Note: some mobile network providers close all UDP ports lower than 1024 on their 3G/4G/5G mobile networks. Therefore, it is recommended to configure the WOL relay on the ESP8266 with a UDP port greater than 1024.
  • Using a mobile iOS application, we can define more than one ‘target’ MAC address, so we are able to remotely power on more that one ‘target’ device in the LAN, if required.
  • Using a mobile iOS application, we need to specify a SecureON pass code in order for the WOL magic packet to be broadcast within the LAN. The SecureON pass code is defined on the ESP8266 in integer values, and the specified SecureON pass code in the iOS application must match that defined on the ESP8266, typically defined in the hexadecimal equivalent. In our example, we define 654321 as the integer values for the SecureON pass code on the ESP8266, which translates to 36:35:34:33:32:31 or 36-35-34-33-32-31 or in the iOS application.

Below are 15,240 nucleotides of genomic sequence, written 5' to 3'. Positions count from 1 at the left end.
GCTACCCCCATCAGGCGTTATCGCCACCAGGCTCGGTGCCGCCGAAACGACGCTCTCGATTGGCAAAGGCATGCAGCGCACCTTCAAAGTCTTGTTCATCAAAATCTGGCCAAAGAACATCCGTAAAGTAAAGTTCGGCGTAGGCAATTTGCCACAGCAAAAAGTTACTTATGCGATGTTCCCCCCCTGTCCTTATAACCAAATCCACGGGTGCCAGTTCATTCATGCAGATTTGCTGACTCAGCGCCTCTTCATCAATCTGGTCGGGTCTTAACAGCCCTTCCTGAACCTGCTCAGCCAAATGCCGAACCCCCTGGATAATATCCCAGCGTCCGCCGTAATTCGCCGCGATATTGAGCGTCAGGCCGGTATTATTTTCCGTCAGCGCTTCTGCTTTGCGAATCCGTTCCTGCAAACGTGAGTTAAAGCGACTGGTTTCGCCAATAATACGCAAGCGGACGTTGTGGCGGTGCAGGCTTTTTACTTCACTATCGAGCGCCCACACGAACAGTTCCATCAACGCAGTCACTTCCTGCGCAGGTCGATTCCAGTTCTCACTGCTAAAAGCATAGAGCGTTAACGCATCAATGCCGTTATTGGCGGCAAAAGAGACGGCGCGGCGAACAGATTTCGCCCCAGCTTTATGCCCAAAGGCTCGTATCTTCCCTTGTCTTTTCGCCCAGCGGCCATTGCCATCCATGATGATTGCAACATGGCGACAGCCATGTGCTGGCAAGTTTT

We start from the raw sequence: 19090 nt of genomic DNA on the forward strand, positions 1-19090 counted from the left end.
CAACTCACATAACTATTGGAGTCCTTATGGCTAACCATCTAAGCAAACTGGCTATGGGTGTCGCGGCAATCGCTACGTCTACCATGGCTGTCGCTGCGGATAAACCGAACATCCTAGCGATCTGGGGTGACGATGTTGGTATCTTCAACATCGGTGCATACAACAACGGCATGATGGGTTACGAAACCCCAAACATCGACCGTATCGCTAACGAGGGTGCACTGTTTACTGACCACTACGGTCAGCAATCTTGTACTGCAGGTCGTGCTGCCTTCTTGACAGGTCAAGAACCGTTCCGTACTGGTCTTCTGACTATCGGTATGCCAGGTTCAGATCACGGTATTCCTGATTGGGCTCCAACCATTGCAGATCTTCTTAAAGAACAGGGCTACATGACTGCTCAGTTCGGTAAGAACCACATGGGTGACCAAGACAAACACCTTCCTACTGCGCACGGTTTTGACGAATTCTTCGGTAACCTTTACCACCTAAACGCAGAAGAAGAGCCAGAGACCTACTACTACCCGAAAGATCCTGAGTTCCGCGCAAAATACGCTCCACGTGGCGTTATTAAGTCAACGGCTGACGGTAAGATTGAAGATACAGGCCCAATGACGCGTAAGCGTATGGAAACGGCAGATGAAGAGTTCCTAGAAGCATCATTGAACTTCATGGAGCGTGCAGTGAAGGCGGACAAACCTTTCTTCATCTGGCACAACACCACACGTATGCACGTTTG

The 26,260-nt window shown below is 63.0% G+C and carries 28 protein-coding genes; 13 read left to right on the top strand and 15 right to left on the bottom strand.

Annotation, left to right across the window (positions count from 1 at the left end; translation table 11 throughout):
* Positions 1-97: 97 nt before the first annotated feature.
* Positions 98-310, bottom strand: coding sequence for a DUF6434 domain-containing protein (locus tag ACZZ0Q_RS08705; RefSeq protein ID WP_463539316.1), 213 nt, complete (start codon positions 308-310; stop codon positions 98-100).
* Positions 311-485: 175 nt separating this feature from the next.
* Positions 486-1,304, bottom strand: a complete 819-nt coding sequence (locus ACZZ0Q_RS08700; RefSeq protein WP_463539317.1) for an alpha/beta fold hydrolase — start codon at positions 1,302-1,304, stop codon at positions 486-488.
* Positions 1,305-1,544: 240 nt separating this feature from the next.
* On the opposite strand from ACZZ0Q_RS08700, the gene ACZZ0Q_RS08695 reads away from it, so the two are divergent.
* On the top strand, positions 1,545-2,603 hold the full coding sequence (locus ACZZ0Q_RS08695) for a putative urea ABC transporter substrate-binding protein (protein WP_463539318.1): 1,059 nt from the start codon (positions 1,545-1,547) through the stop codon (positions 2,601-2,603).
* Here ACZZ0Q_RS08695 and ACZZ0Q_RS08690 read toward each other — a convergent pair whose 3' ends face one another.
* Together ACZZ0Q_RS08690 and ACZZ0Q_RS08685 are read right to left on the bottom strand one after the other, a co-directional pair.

Note 1: Not all iOS applications support the SecureON functionality. The following two iOS applications support the the SecureON functionality: Magic Packet and WakeUP – The Wake on LAN Tool.
    Note 2: The SecureON passcode format may vary on different iOS applications. The Magic Packet iOS application uses the hyphens (-) between the HEX values, whereas other iOS applications may use colons (:).
    Note 3: Instead of using an iOS application, you can use the following website to launch WOL over the Internet : https://www.depicus.com/wake-on-lan/woli. This website also supports the use of the SecureON passcode.